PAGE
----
gspencer said...

Sean Penn, are you available for comment?

MikeR said...

Couldn't see his teleprompter. How does he do that, speak quickly and coherently for an hour and a half, moving quickly from subject to subject?
Which idiot thinks he isn't smart?

Darrell said...

I don't understand the vision of the globalists. How is that supposed to work?

George Soros wants to destroy the non-Socialist West and have the Left take it over. Until that happens the chaos opens up the possibility of huge financial gains in the currency, stock, and commodities markets in those Capitalist economies.

Dickin'Bimbos@Home said...

"The problem with Venezuela isn't that Socialism has been poorly implemented, but that is has been faithfully implemented."

I'm not listening to the speech. Did Trump say that?

Did Bernie Sanders faint?

Chuck said...

Althouse thinks it was a great speech. I am inclined to agree. Although it seems that great speeches come out of this White House on very rare occasions when the speechwriters are called in and everyone agrees that it will be a sane speech, written by someone like Michael Anton, or even a marginally-sane operative like Stephen Miller. Measured, and with words that are mostly carefully chosen (apart from Trump's little add-on asides).

And of course today's speech was comprehensively unlike anything and everything that Trump said about the UN while he was campaigning.

But that seems to only be a problem for me, and others who listen to Trump's words and measure them against logic and reason and commonly-understood meanings. When I suppose the fact is that Trump is just speaking to the emotions of base populations.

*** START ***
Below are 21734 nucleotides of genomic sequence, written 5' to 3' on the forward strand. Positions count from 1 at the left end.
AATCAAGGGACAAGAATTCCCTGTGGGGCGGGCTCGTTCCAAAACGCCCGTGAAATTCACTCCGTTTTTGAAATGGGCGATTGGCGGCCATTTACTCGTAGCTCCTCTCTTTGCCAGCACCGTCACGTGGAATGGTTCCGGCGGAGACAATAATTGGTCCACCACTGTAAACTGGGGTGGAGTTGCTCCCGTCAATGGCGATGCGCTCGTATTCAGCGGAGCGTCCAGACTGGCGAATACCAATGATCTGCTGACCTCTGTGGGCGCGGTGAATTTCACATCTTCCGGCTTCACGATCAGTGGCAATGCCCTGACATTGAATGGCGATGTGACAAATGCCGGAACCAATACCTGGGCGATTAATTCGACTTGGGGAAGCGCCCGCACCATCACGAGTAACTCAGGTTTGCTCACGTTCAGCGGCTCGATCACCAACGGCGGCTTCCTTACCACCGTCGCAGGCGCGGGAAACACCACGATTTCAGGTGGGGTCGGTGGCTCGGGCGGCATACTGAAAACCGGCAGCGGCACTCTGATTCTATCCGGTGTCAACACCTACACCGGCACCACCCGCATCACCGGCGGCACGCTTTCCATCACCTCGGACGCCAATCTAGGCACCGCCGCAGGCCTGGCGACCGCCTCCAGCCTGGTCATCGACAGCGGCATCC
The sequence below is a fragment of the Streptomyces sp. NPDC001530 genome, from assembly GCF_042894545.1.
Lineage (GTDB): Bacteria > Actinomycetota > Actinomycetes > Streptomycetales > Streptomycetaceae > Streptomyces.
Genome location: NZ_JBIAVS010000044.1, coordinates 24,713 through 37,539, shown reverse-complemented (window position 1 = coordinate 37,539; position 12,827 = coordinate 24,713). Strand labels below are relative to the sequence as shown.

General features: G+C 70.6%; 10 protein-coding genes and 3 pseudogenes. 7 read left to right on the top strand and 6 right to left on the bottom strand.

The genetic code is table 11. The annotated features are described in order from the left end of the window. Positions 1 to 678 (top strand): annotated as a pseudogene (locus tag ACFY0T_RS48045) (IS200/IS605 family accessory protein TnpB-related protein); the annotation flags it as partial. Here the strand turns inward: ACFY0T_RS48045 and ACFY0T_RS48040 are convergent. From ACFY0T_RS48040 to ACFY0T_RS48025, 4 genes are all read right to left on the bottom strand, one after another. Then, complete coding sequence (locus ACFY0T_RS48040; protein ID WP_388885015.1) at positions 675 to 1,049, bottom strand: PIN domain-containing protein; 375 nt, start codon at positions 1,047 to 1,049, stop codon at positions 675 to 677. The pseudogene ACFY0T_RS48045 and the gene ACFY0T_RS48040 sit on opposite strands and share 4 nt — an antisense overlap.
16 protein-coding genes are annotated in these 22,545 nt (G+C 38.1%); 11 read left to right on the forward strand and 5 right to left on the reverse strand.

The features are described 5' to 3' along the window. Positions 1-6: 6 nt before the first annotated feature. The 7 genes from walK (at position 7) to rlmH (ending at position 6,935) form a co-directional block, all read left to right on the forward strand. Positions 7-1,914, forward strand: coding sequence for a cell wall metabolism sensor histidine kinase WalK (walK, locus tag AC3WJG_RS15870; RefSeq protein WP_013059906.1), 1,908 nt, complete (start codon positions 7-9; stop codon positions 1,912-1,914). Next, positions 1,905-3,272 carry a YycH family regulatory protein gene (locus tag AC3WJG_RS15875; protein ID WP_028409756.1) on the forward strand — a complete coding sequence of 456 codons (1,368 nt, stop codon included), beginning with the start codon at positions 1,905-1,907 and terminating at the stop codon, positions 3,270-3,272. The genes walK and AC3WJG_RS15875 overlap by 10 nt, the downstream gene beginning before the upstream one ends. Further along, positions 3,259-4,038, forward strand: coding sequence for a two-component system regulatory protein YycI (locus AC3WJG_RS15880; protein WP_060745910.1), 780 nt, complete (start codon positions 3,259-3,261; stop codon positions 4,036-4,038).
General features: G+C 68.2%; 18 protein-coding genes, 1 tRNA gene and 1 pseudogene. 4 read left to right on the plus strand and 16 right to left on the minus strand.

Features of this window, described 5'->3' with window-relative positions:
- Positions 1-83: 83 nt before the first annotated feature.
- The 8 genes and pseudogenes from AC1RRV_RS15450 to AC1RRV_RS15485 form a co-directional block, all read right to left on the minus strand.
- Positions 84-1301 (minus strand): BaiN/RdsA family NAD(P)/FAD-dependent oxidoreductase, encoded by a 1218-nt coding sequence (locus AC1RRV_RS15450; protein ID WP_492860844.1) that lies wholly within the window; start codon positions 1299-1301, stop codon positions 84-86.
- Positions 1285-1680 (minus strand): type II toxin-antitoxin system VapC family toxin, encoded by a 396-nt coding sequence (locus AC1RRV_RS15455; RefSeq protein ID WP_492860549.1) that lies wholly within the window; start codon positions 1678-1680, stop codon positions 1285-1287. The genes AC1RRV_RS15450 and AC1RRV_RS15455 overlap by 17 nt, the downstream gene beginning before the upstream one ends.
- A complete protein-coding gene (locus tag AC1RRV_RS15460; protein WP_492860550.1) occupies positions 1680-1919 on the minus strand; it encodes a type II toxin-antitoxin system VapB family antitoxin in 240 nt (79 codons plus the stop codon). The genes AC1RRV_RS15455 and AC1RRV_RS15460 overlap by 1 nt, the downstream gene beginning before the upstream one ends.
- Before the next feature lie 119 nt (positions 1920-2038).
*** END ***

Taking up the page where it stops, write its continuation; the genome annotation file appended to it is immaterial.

Like the wall. Trump is never going to build any fucking border wall. His Republican rivals said that Trump wouldn't build a "great wall," and Trump wouldn't get Mexico to pay for it. And they were right. And they were right to call Trump on it. But a lot of stupid people liked hearing Trump say it. Even if it was stupid, and Trump was wrong. And now, if Trump does what was done by responsible Republicans who were in Washington before Trump and will be in Washington after Trump -- namely, building strategic portions of a border wall on a cost-effective basis because we will be paying for it and Mexico won't -- Trump will try to claim a victory.

David Frum is right, in his own use of Twitter: "Regular reminder that Donald Trump’s core competency is not dealmaking with powerful counter-parties. It is duping gullible victims."

https://twitter.com/davidfrum/status/845314898276106240?lang=en

mockturtle said...

I'm not listening to the speech. Did Trump say that?

Yes. He didn't pull any punches regarding the failures of socialism.

mockturtle said...

Chuck, can you name the Presidents in our generation who did not use speechwriters?

Dickin'Bimbos@Home said...

F* yeah!

Dickin'Bimbos@Home said...

You can almost smell the collective left's poopy diaper.

damikesc said...

The socialism line is the best line said by a President this century so far.

Dickin'Bimbos@Home said...

Did Sanders faint into Pelosi's arms? Medicrap for all!

Dickin'Bimbos@Home said...

College-age American leftists are so stupid, they think Socialism is good because it has the word "social" in it. Plus, that means stuff is free and stuff. Bernie promises.

John Tuffnell said...

"And of course today's speech was comprehensively unlike anything and everything that Trump said about the UN while he was campaigning."

Wasnt a Trump voter first time around, but I did pay attention. Trump said the same things about the UN -- US pays way too much, that countries with horrible human rights abuses are on the Human Rights Committee, that far away bureaucracies will not and cannot solve problems, that ceding sovereignty to the UN is ridiculous, that democracy is the way to peace and prosperity and the US is now and has since WWII led the world toward those goals -- in this speech that he did throughout campaigning.

Drago said...

LLR takes time out from declaring Obama "magnificent" to lament Trumps capabilities.

LOL

Drago said...

Did Bernie Sanders faint?

Bernie and the faint of heart LLR's.

Ray said...

We already have a border wall in many areas of the border with Mexico.